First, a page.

Whatever happened to good old-fashioned customer service? Though the Internet has revolutionized business practices across a variety of industries, it has also left many believing it plays by its own set of rules.
Many dot-coms have approached online business with big promises and enticing offers. We have all seen Web sites offering products at below-average retail prices, promising the largest selection, or supposedly supplying a product twice as fast as the competition. Although this helps gain market share, clearly it doesn’t maintain it.
Business evolution shows that models based on cost or speed of delivery are vulnerable to the fiercely competitive landscape. Besides, the Internet is a natural for “building a better engine.” If you can deliver your products in 10 minutes today, chances are your competitor can do it in 9 minutes tomorrow.
With this in mind, do you believe Internet consumers will act loyally toward these type of dot-coms? I don’t.
It’s obvious that combining strategy across product quality, delivery, and customer service is a solid fundamental every business must follow. But research clearly demonstrates that all areas do not get equal attention, and customer satisfaction is not at an acceptable level.
Relationships are created over time and stem from the principles of sound customer service. Solid brands are built from this reputation, and future dot-coms will need to embrace strong customer service principles to conquer the brick-and-mortar business world.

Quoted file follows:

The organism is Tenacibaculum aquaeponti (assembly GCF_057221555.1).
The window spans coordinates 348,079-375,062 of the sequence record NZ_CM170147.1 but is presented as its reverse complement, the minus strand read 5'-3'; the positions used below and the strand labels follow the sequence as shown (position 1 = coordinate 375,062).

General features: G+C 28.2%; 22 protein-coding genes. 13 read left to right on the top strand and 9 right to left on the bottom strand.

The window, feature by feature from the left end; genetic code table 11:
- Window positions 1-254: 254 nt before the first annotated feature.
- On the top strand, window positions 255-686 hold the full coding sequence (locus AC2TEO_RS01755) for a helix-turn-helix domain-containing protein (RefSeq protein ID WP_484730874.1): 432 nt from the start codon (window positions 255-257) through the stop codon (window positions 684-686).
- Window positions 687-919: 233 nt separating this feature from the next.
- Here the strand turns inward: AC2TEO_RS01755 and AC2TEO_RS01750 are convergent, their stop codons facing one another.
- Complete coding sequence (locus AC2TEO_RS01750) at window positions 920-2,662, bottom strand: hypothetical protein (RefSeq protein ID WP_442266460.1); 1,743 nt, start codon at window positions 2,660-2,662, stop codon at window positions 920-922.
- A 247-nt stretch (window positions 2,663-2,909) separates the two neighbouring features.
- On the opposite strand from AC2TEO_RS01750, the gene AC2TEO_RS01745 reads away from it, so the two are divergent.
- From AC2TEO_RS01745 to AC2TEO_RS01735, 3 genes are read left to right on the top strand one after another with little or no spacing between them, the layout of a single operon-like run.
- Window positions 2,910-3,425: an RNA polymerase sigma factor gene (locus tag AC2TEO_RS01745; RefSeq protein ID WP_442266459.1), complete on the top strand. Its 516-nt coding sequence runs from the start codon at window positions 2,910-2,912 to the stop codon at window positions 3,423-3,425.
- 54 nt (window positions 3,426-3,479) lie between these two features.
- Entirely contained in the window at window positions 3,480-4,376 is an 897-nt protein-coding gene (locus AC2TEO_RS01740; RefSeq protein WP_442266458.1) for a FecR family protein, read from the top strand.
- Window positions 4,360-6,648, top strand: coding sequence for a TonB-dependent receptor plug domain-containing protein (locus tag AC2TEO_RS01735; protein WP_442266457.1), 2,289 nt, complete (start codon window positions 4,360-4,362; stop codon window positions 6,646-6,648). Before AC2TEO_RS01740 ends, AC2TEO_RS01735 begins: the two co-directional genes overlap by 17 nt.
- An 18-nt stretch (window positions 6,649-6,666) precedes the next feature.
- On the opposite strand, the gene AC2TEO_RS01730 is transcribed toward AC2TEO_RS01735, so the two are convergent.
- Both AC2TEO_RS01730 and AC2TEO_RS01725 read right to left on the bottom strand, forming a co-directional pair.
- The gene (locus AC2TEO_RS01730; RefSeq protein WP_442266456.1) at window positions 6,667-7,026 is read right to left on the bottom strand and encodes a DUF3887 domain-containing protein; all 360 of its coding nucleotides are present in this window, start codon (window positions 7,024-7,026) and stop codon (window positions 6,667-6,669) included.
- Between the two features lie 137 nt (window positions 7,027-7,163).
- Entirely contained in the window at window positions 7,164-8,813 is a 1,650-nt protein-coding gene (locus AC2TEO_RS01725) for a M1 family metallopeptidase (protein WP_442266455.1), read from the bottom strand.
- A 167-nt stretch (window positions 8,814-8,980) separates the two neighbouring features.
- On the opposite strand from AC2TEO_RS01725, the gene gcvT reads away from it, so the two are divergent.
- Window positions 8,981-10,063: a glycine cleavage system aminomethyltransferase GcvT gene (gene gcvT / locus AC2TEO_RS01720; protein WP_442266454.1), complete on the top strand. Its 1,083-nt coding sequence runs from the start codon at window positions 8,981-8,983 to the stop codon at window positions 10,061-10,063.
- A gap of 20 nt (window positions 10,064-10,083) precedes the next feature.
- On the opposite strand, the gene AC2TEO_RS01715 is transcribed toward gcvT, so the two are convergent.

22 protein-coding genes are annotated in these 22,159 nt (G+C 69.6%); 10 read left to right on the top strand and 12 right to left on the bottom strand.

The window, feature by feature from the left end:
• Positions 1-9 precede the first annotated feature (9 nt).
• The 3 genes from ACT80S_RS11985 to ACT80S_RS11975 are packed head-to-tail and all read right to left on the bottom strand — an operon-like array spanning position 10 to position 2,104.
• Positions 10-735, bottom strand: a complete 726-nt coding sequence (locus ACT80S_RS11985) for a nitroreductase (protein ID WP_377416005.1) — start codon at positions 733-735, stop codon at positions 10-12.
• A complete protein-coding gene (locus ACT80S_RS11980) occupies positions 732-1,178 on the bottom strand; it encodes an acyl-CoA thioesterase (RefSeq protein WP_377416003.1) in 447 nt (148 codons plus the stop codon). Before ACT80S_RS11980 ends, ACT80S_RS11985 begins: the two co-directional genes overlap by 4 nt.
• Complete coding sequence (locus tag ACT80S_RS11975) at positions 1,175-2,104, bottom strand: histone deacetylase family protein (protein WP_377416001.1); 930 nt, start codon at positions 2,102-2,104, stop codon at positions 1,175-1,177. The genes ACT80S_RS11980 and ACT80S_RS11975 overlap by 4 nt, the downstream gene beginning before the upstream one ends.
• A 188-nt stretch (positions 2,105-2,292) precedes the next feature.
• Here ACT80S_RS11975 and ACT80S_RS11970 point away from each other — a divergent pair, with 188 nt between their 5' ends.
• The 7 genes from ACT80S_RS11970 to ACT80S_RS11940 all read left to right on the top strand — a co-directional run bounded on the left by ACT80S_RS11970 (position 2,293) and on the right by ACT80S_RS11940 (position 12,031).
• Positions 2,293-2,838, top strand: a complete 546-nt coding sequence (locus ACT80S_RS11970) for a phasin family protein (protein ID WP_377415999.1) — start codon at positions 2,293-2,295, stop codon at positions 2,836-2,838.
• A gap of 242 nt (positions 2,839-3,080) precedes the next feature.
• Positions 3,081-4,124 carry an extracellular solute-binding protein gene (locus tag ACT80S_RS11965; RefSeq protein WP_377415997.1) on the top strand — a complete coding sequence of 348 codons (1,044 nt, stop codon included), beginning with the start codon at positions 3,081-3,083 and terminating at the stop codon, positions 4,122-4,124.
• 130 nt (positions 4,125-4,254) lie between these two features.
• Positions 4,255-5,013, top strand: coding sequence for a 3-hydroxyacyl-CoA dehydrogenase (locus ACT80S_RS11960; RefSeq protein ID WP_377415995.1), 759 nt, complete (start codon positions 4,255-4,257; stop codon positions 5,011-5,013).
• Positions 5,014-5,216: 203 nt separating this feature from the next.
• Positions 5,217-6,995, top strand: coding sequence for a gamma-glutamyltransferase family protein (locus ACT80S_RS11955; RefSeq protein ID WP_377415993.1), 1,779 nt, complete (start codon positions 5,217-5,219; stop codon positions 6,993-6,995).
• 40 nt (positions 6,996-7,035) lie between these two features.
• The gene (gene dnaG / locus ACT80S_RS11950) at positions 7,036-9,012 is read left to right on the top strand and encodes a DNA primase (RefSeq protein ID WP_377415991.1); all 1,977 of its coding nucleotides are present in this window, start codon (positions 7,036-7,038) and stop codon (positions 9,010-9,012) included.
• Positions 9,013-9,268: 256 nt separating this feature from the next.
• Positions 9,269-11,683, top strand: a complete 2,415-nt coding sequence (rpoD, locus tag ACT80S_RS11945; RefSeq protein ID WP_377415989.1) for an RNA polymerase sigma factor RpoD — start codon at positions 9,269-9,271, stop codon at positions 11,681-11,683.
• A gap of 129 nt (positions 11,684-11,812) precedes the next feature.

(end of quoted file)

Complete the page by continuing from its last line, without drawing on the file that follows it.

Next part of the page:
Many companies making the transition to the online marketplace are beginning to place a stronger emphasis on the customer relationship. I have seen improvements in return policies, availability of on- and offline customer service assistance, rewards programs, and so on. There have been overall improvements in a typical e-commerce experience, but there still is a long way to go before consumer confidence on the Web reaches higher levels. Fact is, for many Web sites, customer service is not easily integrated into the user experience, often difficult to engage in, and not effective in addressing customer concerns.
Working for an interactive agency that does work for a variety of dot-coms, I have begun to see too much emphasis placed on customer acquisition and not enough on customer retention. As we all know, the value of a solid brand over the years is priceless.
Although many brick-and-mortar powerhouses have shown up late to the party, their presence is beginning to be felt on the Internet. They are using the Web as an extension of their current offerings and as an additional marketing and distribution channel in an integrated approach. For many of these powerhouses, but certainly not all, the customer relationship has been the key component in building their brands over the years. They know customer service, value the customer relationship, and are now taking these fundamentals to the interactive arena.
Dot-coms should beware as savvy customers begin to seek quality service over speed and savings.
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